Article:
Is Alejandro Jodorowsky’s Psychomagic art or exploitation?

The director’s documentary about “performance therapy” makes for uncomfortable, voyeuristic viewing.


Jamie Mackay

Two feuding brothers stand shirtless before one another in a room, their eyes closed in a trance-like state. Suddenly their mother appears and they all wrestle while the camera looms over. A depressed elderly woman – a migrant-hater who feels she’s wasted her life – begins a new daily routine, going each morning to water a nearby ficus tree. A singer songwriter with an absent father hammers randomly at his piano before stripping off his clothes to perform a strange burlesque dance. A man who hates his family takes a hammer and smashes pumpkins with each of their faces on, before sending the shards back home by DHL. A suicidal addict, a victim of child abuse, is buried alive on screen while carrion pick raw meat from around his head.

These are all examples of ‘pyschomagic’, a form of artistic therapy coined by the Chilean avant-garde director Alejandro Jodorowsky. This is something he’s written about for years and which has now, finally, been given dedicated screen-time in a crowdfunded documentary of the same name. The idea behind psychomagic is simple: that techniques from theatre, film, dance and other arts can be used to enhance the power of psychoanalysis.

While most therapy tends to involve speaking, and forbids physical contact, Jodorowsky’s proposal is explicitly, often excessively, tactile. Much of his focus is on “unlocking” childhood memory and overcoming shame associated with trauma. Some of the scenarios are funny, others are disturbing. All are absurd. And yet, Jodorowsky insists, he is an anti-surrealist. His purpose is not to represent the unconscious but to rebuild the world around it.

If nothing else this is a daring work of cinematography, and pays homage to the unique aesthetics the director pioneered in his early works, El Topo and The Holy Mountain (both of which are spliced into the edit). The chapters are short, offering tasters of each case, and each trauma. Just as we’re beginning to get under the skin of a certain character, we’re introduced to another. For the viewer, the fascination, and pleasure, is premised on the voyeuristic pleasure of watching people do silly things.

It’s exciting, poetic and to some extent cathartic. The idea, presumably, is that as we watch we begin to feel less ashamed of our own secret kinks and anxieties. And yet this isn’t a fiction film. Many of those on screen are really, desperately, in need. In one scene, Jodorowsky accompanies a woman on her first return visit to the tower block from which her husband threw himself to his death in the days following their wedding. The woman begins to weep, and when the director reaches out to hug her she is visibly uncomfortable.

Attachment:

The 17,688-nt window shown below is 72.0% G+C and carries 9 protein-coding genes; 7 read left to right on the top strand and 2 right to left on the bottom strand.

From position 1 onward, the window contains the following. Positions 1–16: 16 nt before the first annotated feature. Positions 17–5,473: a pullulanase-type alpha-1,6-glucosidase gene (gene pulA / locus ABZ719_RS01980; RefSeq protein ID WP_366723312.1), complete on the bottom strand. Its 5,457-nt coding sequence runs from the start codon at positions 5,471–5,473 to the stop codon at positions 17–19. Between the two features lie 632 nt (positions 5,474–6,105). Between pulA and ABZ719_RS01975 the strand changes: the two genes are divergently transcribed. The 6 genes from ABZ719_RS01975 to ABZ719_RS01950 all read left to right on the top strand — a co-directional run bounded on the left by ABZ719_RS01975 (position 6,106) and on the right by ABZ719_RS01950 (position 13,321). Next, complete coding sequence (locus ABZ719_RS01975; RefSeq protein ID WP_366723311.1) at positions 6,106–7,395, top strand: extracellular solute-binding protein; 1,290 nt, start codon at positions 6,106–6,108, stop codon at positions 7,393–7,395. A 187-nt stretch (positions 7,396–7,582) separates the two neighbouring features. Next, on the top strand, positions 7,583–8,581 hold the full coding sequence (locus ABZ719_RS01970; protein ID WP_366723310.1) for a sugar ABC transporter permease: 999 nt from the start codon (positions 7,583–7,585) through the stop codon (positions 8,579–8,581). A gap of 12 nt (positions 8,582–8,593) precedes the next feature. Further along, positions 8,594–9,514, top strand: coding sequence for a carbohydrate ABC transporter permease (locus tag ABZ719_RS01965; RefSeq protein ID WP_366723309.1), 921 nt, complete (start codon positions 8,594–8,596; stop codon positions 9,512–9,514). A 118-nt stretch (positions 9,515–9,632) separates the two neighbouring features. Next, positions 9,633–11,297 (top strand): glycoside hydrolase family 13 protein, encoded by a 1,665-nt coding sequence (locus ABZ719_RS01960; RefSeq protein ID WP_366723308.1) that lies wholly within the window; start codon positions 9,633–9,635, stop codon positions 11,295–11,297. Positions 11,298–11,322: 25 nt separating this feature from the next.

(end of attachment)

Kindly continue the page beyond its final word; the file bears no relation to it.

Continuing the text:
Beyond shock value and provocative taboo-busting, it’s hard to say what this documentary accomplishes. If the idea is to prove that ‘psychomagic’ is an effective therapy, then the jury’s out. Only a few highly selective cases are shown to have provided long-term term benefits. Most of the clips are limited to the protagonists’ immediate reactions. The film treads on particularly dangerous ground in its penultimate scene, in which a woman is apparently relieved of cancer by a theatre of well-meaning people pushing ‘energy’ towards her.

The point is not to suggest that such rituals can be a replacement for chemo and radiotherapy, insists the director, but to make the woman feel strong, and to become a participant in her own healing. There may indeed be something in that. The fact that the chapter’s opening caption deploys the word “cure”, though, is naive at best, if not actively irresponsible.

The film ends with footage of thousands of people marching through the streets dressed in costumes of skeletons and zombies to celebrate Mexico’s Day of the Dead festivities. At a certain point Jodorowsky emerges from the crowd and encourages those around him to repeatedly chant, “psychomagic against violence”. Is this an innocent effort to fuse his own esoteric project into a broader social ritual? Or is the director appropriating this tradition, treating it – rather arrogantly – as an extension of his own brand?

However generous one’s interpretation, this moment exemplifies a fundamental tension that re-remerges throughout the film, between the autonomy of the subjects on camera and their selective framing by the magicians in the editing suite.

Published 20 Nov 2019

Tags: Alejandro Jodorowsky

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